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Posted on April 15, 2011
China’s economy grew a more-than- estimated 9.7 percent in the first quarter and inflation accelerated in March to the fastest pace since 2008.
Consumer prices rose 5.4 percent from a year earlier, the statistics bureau said at a briefing in Beijing today. The median forecasts in Bloomberg News surveys of economists were for growth of 9.4 percent and inflation of 5.2 percent.
The central bank may boost reserve requirements for lenders as early as this evening to drain cash from the fastest-growing major economy, Credit Agricole CIB and Australia & New Zealand Banking Group said. Today’s data may also add pressure for interest-rate increases and faster appreciation in the yuan after food and commodity costs drove inflation higher than the government’s 2011 target for a third month.
“There is little economic moderation despite aggressive monetary tightening,” said Liu Li-Gang, an ANZ economist in Hong Kong who formerly worked for the World Bank. “Inflation remains a top risk.”
The reserve ratio is 20 percent for the biggest banks and the one-year benchmark for borrowing costs is 6.31 percent after four rate increases since mid-October. Growth was 9.8 percent in the fourth quarter of last year.
The Shanghai Composite Index fell 0.7 percent as of 11:24 a.m. local time and the yuan was unchanged at 6.5315 per dollar. Today’s release confirmed numbers circulating yesterday, including in a Phoenix Television report.
Fixed-asset investment excluding rural households rose 25 percent in the first quarter from a year earlier and industrial production climbed 15 percent in March, the statistics bureau said. Retail sales grew an annual 17 percent in March and producer prices jumped 7.3 percent, today’s report showed.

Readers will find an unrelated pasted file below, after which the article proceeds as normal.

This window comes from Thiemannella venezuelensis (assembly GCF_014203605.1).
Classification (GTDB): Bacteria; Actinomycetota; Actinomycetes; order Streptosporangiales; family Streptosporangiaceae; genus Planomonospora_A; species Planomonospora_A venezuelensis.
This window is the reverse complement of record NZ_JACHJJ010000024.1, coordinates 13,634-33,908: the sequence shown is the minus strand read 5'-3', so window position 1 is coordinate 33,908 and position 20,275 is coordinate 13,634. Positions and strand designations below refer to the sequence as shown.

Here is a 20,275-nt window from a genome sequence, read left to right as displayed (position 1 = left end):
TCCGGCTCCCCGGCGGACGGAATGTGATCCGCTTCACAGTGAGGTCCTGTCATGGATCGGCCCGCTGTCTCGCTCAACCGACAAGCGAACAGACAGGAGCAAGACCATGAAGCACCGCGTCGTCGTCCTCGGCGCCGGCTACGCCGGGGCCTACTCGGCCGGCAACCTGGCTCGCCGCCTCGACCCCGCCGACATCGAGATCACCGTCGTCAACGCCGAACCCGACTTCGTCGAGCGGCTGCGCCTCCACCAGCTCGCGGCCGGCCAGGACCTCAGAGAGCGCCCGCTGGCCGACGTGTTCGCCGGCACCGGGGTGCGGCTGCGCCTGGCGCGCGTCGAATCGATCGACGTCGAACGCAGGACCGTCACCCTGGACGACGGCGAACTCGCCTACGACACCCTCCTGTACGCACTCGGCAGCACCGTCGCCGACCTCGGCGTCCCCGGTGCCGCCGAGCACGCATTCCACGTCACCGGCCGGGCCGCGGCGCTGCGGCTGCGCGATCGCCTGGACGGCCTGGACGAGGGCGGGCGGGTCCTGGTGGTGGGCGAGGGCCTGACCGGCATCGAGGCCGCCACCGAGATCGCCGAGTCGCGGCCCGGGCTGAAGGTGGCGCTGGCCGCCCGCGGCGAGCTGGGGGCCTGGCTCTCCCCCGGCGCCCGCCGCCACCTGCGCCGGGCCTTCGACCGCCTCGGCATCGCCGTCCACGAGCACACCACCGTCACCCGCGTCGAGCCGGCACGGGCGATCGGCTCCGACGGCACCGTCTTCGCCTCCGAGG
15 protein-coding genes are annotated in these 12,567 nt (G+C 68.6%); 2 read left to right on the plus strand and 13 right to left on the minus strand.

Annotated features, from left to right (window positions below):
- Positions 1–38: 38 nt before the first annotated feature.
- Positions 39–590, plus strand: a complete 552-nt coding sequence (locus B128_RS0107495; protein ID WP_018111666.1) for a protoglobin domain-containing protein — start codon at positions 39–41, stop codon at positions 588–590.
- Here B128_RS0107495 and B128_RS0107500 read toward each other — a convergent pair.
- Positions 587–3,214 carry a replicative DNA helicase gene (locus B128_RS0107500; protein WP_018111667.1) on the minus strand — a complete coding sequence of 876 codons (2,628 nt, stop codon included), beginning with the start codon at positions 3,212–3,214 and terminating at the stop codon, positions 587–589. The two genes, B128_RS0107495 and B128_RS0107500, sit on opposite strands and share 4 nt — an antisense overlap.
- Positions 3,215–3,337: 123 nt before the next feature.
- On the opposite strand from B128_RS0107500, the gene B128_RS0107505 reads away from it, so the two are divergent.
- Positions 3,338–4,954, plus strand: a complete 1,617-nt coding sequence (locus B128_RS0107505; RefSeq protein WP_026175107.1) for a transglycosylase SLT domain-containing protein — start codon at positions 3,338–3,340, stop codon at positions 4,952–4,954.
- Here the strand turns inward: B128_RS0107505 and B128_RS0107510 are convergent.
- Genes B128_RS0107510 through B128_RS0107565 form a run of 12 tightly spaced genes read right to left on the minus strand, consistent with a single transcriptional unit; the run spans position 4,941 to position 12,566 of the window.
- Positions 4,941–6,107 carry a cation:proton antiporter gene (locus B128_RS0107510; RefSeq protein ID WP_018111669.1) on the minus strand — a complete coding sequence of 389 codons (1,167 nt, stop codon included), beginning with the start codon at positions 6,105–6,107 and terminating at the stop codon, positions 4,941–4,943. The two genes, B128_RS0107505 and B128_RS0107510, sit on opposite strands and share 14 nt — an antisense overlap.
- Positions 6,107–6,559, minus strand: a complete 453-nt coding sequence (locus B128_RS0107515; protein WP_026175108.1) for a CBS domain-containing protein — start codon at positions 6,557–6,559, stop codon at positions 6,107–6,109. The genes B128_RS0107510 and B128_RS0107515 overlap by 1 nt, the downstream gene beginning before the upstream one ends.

Officials must gauge the “lagging effects” of tightening monetary policy to avoid future harm to the economy, Premier Wen Jiabao said this week. China International Capital Corp., China’s biggest investment bank, cautioned that corporate earnings growth may slow as the economy cools in coming months.
“Clear inflationary pressure” may affect consumption in China, Pierre Bouchut, the chief financial officer for Carrefour SA, the world’s second-largest retailer, told analysts yesterday.
Inflation was largely driven by food costs, which rose 12 percent in March from a year earlier. The leaders of Brazil, Russia, India, China and South Africa said at a meeting in Sanya, China, yesterday that volatile commodity prices pose a threat to the global economy, calling for more regulation.
A jump in China’s foreign-exchange reserves to a world record $3 trillion, reported yesterday, highlighted the additional risk that inflows of capital may stoke inflation.
Taming prices is the government’s top and “urgent” priority, China’s cabinet said after meeting in Beijing this week to review the performance of the world’s second-biggest economy. Officials aim to hold inflation at 4 percent for the full year. Tightening measures and comparisons with higher year- earlier bases may slow price gains in the second half of the year, according to HSBC Holdings Plc.